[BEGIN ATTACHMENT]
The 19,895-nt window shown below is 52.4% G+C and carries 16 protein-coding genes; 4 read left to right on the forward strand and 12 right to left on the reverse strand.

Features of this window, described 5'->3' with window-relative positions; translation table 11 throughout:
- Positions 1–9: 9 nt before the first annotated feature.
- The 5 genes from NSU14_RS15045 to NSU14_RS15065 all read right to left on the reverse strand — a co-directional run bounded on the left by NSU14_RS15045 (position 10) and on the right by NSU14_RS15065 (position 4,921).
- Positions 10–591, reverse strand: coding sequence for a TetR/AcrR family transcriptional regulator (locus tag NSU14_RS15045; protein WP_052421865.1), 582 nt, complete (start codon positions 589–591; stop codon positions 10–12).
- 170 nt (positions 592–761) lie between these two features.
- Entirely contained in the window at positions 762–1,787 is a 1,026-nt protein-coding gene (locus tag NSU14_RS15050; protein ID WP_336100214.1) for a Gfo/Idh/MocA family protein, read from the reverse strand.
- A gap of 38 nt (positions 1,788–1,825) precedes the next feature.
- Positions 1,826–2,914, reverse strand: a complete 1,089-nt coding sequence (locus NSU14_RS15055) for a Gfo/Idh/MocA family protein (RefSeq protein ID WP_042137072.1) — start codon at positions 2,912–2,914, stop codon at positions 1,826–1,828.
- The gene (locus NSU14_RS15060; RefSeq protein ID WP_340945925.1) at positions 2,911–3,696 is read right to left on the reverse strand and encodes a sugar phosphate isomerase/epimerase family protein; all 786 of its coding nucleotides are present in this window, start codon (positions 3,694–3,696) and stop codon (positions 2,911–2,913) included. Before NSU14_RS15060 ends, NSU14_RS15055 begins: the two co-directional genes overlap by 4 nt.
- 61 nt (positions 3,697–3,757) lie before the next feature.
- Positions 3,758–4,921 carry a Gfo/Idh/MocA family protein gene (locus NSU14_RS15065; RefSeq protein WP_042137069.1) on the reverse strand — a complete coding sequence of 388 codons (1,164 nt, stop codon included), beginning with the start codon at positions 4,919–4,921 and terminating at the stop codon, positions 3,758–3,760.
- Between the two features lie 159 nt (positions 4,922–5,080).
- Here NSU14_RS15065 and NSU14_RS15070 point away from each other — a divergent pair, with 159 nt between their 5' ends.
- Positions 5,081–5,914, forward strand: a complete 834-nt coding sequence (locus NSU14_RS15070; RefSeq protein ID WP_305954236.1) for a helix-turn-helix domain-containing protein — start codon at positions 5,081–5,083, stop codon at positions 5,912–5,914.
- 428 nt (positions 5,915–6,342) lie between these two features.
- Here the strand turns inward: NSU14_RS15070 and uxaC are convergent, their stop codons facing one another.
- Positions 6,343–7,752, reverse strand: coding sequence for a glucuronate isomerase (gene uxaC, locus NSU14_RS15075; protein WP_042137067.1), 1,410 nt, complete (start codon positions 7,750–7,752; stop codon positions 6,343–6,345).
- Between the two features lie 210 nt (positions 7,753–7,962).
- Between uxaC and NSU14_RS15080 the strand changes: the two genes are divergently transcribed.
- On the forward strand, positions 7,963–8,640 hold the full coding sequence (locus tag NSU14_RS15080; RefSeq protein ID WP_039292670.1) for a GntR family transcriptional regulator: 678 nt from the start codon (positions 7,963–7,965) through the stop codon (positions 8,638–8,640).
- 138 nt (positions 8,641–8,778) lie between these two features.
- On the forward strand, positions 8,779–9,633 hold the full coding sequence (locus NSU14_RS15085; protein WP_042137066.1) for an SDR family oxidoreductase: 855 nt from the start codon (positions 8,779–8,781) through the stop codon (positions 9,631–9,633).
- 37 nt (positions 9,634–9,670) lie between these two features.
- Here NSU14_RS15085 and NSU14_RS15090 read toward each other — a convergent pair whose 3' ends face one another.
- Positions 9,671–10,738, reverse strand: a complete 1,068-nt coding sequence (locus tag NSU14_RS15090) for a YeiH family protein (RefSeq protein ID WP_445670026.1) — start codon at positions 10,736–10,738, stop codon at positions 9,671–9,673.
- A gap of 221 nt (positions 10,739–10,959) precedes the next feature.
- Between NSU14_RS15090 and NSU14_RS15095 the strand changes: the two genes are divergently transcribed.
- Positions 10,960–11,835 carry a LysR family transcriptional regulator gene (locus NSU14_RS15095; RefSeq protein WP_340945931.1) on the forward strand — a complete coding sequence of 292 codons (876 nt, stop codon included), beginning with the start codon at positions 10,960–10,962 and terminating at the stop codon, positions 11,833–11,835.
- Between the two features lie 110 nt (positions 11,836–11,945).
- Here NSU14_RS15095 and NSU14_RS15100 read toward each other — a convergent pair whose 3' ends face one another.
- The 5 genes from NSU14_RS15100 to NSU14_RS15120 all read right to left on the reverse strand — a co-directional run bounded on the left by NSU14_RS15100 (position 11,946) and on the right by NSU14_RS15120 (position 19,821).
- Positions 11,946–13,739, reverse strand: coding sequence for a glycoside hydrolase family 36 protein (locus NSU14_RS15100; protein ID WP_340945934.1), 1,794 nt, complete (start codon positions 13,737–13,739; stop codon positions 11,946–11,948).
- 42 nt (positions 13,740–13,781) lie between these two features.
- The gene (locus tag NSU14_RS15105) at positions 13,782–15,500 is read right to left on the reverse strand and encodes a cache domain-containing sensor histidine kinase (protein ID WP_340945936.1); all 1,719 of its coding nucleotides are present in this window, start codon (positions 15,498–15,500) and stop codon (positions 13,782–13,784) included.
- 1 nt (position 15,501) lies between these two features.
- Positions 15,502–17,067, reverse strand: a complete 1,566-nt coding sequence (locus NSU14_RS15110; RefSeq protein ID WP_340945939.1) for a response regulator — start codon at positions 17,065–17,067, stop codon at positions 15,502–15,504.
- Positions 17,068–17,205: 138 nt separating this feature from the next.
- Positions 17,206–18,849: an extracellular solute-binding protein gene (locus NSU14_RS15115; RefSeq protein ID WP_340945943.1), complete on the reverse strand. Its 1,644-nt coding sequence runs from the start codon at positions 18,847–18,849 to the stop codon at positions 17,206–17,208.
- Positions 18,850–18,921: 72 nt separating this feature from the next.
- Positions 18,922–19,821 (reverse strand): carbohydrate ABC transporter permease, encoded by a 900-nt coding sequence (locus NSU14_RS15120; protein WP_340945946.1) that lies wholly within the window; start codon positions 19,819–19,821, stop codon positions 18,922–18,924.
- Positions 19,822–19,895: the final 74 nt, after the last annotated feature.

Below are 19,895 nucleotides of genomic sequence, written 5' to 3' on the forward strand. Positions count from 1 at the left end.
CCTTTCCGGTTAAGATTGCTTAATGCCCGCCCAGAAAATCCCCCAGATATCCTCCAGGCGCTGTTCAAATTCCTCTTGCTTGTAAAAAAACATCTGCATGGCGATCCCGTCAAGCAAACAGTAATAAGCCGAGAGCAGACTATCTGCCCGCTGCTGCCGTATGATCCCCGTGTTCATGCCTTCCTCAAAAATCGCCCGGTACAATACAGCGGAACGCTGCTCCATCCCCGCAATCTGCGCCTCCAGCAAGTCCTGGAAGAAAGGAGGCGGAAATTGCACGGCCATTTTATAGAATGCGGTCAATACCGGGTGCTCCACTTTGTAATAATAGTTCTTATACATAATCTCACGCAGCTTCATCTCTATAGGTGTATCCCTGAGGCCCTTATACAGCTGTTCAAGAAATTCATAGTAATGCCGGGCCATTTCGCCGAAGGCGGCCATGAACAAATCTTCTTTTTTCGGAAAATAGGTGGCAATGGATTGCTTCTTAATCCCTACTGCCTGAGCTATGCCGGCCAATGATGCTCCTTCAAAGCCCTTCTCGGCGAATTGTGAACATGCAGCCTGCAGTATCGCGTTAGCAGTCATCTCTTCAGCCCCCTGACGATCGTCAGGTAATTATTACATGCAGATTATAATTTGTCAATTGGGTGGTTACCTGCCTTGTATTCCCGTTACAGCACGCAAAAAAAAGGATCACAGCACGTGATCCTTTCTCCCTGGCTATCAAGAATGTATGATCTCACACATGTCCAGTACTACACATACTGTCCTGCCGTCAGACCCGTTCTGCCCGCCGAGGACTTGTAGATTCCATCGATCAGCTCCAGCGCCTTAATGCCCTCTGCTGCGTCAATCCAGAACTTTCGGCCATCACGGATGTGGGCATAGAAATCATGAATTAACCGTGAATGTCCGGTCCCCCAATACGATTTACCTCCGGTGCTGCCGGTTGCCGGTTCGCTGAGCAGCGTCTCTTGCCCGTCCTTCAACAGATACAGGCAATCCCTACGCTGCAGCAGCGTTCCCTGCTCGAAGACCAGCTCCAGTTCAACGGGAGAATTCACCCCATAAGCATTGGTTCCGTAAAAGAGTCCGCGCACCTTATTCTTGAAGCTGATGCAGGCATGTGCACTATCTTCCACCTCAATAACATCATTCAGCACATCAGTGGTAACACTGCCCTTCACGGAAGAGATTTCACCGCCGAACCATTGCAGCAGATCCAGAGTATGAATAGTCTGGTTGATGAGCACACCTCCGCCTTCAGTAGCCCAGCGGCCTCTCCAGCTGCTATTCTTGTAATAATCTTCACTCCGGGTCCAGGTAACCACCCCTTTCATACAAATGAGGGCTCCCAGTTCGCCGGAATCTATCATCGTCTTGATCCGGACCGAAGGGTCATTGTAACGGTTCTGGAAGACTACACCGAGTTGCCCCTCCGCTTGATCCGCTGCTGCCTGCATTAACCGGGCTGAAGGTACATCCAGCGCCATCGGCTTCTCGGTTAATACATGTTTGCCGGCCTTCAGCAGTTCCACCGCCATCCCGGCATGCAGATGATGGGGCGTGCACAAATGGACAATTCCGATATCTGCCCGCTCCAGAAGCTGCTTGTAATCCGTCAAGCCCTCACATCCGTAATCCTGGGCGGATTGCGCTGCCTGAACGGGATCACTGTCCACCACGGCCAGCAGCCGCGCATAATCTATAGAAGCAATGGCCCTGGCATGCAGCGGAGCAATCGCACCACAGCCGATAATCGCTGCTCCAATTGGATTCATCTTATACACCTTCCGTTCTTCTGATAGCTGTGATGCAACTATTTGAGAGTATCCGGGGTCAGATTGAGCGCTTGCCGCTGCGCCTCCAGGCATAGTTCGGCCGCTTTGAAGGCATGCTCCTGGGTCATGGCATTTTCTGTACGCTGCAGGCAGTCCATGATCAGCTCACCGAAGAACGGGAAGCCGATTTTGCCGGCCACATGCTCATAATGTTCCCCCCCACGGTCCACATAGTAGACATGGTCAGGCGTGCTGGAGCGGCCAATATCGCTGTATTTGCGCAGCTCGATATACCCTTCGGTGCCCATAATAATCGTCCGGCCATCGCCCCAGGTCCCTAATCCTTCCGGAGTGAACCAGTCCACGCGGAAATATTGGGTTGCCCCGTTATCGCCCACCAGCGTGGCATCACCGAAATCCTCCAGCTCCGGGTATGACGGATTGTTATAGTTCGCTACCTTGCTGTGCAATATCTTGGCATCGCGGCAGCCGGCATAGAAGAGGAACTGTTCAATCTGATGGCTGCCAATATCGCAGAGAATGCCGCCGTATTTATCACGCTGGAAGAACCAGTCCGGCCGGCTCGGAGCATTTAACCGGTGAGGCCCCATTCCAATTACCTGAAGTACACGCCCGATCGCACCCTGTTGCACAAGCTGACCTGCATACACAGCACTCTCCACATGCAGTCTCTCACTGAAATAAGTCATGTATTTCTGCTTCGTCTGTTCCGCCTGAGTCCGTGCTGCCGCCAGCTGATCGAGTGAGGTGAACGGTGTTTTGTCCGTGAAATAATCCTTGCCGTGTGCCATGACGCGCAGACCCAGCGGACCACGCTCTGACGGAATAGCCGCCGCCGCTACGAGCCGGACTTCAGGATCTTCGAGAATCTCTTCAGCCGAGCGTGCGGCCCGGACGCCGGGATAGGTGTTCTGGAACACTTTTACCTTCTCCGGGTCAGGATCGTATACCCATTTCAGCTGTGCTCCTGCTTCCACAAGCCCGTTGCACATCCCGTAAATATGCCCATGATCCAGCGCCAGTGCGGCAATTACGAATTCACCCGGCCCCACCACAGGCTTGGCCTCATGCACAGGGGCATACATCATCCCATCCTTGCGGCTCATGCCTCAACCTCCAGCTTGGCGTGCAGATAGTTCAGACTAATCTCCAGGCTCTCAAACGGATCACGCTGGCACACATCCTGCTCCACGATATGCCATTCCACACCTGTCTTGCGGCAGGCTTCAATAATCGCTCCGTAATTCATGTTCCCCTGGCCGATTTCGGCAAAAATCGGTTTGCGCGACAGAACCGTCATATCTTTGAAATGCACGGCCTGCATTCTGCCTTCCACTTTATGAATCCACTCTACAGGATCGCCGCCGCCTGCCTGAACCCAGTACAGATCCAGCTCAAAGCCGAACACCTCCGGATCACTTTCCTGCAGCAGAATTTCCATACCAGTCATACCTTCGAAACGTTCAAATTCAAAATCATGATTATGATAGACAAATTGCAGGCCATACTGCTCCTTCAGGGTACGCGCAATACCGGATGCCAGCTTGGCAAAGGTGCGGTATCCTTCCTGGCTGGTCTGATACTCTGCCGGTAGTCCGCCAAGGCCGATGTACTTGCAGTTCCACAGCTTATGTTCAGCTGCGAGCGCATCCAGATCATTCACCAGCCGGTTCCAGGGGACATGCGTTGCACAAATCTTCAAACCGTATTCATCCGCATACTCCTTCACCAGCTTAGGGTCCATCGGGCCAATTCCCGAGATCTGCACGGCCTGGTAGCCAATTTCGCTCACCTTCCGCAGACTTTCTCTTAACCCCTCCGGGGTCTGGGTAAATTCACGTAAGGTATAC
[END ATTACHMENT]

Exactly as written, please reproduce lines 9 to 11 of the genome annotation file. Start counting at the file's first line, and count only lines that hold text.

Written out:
- Positions 1,826–2,914, reverse strand: a complete 1,089-nt coding sequence (locus NSU14_RS15055) for a Gfo/Idh/MocA family protein (RefSeq protein ID WP_042137072.1) — start codon at positions 2,912–2,914, stop codon at positions 1,826–1,828.
- The gene (locus NSU14_RS15060; RefSeq protein ID WP_340945925.1) at positions 2,911–3,696 is read right to left on the reverse strand and encodes a sugar phosphate isomerase/epimerase family protein; all 786 of its coding nucleotides are present in this window, start codon (positions 3,694–3,696) and stop codon (positions 2,911–2,913) included. Before NSU14_RS15060 ends, NSU14_RS15055 begins: the two co-directional genes overlap by 4 nt.
- 61 nt (positions 3,697–3,757) lie before the next feature.